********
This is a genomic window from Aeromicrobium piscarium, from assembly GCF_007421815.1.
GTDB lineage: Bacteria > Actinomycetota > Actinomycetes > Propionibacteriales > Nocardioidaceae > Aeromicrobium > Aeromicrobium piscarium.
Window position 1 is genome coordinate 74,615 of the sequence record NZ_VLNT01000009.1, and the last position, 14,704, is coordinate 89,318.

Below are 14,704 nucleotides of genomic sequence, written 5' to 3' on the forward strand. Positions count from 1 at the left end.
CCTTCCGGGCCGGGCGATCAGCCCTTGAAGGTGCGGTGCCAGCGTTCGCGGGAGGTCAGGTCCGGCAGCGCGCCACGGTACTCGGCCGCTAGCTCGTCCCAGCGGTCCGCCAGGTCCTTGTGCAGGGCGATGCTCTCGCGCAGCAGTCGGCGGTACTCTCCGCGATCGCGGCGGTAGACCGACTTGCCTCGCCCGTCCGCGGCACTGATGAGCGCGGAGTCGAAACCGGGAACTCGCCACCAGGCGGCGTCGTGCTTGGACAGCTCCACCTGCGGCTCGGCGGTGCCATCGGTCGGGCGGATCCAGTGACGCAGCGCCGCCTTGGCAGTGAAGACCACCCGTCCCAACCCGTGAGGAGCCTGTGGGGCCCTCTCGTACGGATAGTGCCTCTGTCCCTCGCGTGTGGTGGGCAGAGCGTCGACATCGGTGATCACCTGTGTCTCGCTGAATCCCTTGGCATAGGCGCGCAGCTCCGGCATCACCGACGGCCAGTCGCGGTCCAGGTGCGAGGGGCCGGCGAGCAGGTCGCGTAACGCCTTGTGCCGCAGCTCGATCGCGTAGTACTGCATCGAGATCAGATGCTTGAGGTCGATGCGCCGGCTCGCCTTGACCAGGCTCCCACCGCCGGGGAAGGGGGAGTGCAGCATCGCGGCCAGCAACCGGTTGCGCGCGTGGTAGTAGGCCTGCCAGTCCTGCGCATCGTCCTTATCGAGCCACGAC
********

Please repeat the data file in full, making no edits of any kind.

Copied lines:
This is a genomic window from Aeromicrobium piscarium, from assembly GCF_007421815.1.
GTDB lineage: Bacteria > Actinomycetota > Actinomycetes > Propionibacteriales > Nocardioidaceae > Aeromicrobium > Aeromicrobium piscarium.
Window position 1 is genome coordinate 74,615 of the sequence record NZ_VLNT01000009.1, and the last position, 14,704, is coordinate 89,318.

Below are 14,704 nucleotides of genomic sequence, written 5' to 3' on the forward strand. Positions count from 1 at the left end.
CCTTCCGGGCCGGGCGATCAGCCCTTGAAGGTGCGGTGCCAGCGTTCGCGGGAGGTCAGGTCCGGCAGCGCGCCACGGTACTCGGCCGCTAGCTCGTCCCAGCGGTCCGCCAGGTCCTTGTGCAGGGCGATGCTCTCGCGCAGCAGTCGGCGGTACTCTCCGCGATCGCGGCGGTAGACCGACTTGCCTCGCCCGTCCGCGGCACTGATGAGCGCGGAGTCGAAACCGGGAACTCGCCACCAGGCGGCGTCGTGCTTGGACAGCTCCACCTGCGGCTCGGCGGTGCCATCGGTCGGGCGGATCCAGTGACGCAGCGCCGCCTTGGCAGTGAAGACCACCCGTCCCAACCCGTGAGGAGCCTGTGGGGCCCTCTCGTACGGATAGTGCCTCTGTCCCTCGCGTGTGGTGGGCAGAGCGTCGACATCGGTGATCACCTGTGTCTCGCTGAATCCCTTGGCATAGGCGCGCAGCTCCGGCATCACCGACGGCCAGTCGCGGTCCAGGTGCGAGGGGCCGGCGAGCAGGTCGCGTAACGCCTTGTGCCGCAGCTCGATCGCGTAGTACTGCATCGAGATCAGATGCTTGAGGTCGATGCGCCGGCTCGCCTTGACCAGGCTCCCACCGCCGGGGAAGGGGGAGTGCAGCATCGCGGCCAGCAACCGGTTGCGCGCGTGGTAGTAGGCCTGCCAGTCCTGCGCATCGTCCTTATCGAGCCACGAC